October marks the release of the 9th edition of ACEEE’s State Energy Efficiency Scorecard, and we’re convinced it’s the best one yet. That’s because every year we refine our methodology, getting better and more specific data from states and adjusting our scoring criteria to reflect the changing landscape of energy efficiency. This year, we are making a few big changes, but you’ll still recognize the State Scorecard you’ve come to know.
On Wednesday, a group of Ohio policymakers released their recommendations to indefinitely freeze the state's clean energy and energy efficiency targets. Their misinformed recommendations, if implemented, would once again deliver a major setback to Ohio energy bill payers and the state's clean energy economy.
Each step of a home improvement project requires the right tool. If you are planning to put up a new set of cabinets, for example, the first step requires measuring tape, assembly of the cabinets may require a drill, and then, finally, a hammer would be needed to actually mount them. A variety of tools—the right tools—are needed to complete the task.
This week has been an active one for energy efficiency on Capitol Hill. Yesterday Senate Energy and Natural Resources Committee chair Senator Lisa Murkowski (R-AK) and ranking member Senator Maria Cantwell (D-WA) released a draft energy bill, with one out of the four titles focusing on energy efficiency. Also yesterday, the Energy and Power Subcommittee of the House Energy and Commerce Committee approved an energy bill, including several energy efficiency provisions.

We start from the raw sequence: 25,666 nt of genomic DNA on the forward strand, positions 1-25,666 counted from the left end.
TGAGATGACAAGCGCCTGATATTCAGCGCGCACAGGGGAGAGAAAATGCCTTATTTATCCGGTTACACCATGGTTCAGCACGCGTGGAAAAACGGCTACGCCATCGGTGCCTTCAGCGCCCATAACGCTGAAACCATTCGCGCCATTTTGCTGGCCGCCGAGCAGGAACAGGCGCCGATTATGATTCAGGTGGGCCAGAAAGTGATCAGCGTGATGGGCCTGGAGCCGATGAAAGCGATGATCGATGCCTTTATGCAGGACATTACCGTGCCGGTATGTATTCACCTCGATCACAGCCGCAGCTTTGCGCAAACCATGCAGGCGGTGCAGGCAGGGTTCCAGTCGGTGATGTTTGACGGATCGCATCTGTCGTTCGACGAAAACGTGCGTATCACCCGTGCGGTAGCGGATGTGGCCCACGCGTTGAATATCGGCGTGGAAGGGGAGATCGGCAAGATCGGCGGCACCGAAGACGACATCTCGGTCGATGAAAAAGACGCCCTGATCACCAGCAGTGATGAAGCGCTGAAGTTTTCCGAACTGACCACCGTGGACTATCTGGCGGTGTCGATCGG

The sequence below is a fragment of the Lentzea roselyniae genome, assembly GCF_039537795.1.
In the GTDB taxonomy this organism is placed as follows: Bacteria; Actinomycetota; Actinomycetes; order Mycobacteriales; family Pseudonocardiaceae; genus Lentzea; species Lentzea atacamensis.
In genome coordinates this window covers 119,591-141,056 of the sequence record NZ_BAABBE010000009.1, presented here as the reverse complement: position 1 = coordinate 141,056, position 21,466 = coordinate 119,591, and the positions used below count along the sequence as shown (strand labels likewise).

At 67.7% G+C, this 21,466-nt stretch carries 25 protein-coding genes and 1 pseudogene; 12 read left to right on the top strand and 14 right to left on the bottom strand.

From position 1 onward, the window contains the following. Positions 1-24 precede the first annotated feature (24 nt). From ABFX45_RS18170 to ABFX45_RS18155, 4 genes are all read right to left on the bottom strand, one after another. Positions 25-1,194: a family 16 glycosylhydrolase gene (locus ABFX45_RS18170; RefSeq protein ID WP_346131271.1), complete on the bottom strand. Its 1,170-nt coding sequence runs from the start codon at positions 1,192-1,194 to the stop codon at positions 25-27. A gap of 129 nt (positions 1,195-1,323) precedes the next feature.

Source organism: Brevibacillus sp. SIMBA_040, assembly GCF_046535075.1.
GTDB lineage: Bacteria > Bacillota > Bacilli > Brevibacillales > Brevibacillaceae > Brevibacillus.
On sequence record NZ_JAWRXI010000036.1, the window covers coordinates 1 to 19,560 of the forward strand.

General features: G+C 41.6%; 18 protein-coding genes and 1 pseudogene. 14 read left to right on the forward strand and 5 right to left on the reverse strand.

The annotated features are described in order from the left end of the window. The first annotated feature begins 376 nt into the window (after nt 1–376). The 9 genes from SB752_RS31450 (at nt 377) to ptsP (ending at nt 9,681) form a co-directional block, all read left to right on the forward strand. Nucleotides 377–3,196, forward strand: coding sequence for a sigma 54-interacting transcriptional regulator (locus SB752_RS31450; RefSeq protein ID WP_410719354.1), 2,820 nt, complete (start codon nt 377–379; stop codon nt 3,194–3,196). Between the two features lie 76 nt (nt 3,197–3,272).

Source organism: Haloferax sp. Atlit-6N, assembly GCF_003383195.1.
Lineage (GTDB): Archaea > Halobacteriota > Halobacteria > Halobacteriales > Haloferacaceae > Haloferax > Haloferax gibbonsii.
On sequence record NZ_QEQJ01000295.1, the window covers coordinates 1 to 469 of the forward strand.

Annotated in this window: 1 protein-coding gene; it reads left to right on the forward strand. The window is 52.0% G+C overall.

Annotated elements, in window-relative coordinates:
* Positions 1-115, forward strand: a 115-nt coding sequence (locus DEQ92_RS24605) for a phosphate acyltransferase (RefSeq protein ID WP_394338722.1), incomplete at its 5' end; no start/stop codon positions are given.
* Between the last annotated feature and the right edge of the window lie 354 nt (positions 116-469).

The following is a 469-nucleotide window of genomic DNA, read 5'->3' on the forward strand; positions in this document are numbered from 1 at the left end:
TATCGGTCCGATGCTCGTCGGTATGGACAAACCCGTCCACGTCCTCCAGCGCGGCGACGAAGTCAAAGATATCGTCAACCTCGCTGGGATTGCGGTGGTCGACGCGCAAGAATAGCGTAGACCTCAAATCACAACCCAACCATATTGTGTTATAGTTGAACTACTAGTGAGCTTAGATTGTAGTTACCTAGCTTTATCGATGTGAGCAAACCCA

In 1973, the Arab members of the Organization of Petroleum Exporting Countries (OPEC) imposed an oil embargo that increased energy prices, spurring efforts to conserve energy and improve energy efficiency in the US and worldwide. In 1980, energy efficiency researchers formed the American Council for an Energy-Efficient Economy. As we turn 35 years old this year, we thought it would be useful to look at energy efficiency progress over the past 35 years, and to also look at possible and recommended pathways for the next 35 years.
Huge Advances in Energy Efficiency Spurred Economic Growth, Jobs, Lowered Bills; Consumers and Businesses Saved About $800 Billion Due to Energy Efficiency Last Year.
The Internet has been burning up these last two days with reactions to a new academic working paper (Do Energy Efficiency Investments Deliver? Evidence from the Weatherization Assistance Program) by researchers at the Energy Policy Institute at the University of Chicago (EPIC) and the University of California, Berkeley, associated with the E2e Project.
Boston, NYC, Washington, DC, San Francisco, and Seattle Rank as America’s Most Energy-Efficient US Cities
Biennial Energy Efficiency Scorecard Ranks 51 Large US Cities; Balance of Top 10 US Cities: Chicago, Minneapolis, Portland, Austin, and Denver; Los Angeles One of the Most Improved Cities
This is a busy time of year in competitive sports. Top teams in the NBA (including our hometown Wizards) and NHL are competing for the Larry O’Brien Trophy and Stanley Cup. American Pharaoh just won the Kentucky Derby last week, and Chelsea took the Premier League title. But don’t forget about another friendly competition—the one for most energy-efficient city in the 2015 City Energy Efficiency Scorecard! There are only five days to go until the results are released on Wednesday May 20.
I start thinking about my New Year’s resolution earlier than most. I like to think ahead and know what I’m getting into before committing. This year I could go to the gym more, eat fewer hamburgers, or do more traveling. OK, let’s start with just one thing. Maybe I’ll try to travel more. But how do I set the perfect goal for me? Where do I even start?
Thanks to my organization’s work on community energy planning, I know I can use the SMART goal-setting framework to wrap my head around my plans.